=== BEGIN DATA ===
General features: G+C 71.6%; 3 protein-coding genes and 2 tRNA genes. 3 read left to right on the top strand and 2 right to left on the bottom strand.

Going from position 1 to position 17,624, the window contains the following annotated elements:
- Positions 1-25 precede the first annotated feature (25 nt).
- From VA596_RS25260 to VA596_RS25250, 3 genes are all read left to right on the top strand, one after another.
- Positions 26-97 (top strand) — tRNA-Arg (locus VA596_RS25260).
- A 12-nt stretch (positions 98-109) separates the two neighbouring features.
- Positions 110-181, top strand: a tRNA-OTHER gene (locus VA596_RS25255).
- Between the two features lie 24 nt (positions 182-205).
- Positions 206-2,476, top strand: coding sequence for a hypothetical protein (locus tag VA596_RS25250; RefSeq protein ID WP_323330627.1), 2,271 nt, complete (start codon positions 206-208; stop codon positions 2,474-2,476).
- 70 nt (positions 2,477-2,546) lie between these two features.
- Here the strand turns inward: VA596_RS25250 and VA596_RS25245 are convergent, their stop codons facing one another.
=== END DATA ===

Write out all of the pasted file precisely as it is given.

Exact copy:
General features: G+C 71.6%; 3 protein-coding genes and 2 tRNA genes. 3 read left to right on the top strand and 2 right to left on the bottom strand.

Going from position 1 to position 17,624, the window contains the following annotated elements:
- Positions 1-25 precede the first annotated feature (25 nt).
- From VA596_RS25260 to VA596_RS25250, 3 genes are all read left to right on the top strand, one after another.
- Positions 26-97 (top strand) — tRNA-Arg (locus VA596_RS25260).
- A 12-nt stretch (positions 98-109) separates the two neighbouring features.
- Positions 110-181, top strand: a tRNA-OTHER gene (locus VA596_RS25255).
- Between the two features lie 24 nt (positions 182-205).
- Positions 206-2,476, top strand: coding sequence for a hypothetical protein (locus tag VA596_RS25250; RefSeq protein ID WP_323330627.1), 2,271 nt, complete (start codon positions 206-208; stop codon positions 2,474-2,476).
- 70 nt (positions 2,477-2,546) lie between these two features.
- Here the strand turns inward: VA596_RS25250 and VA596_RS25245 are convergent, their stop codons facing one another.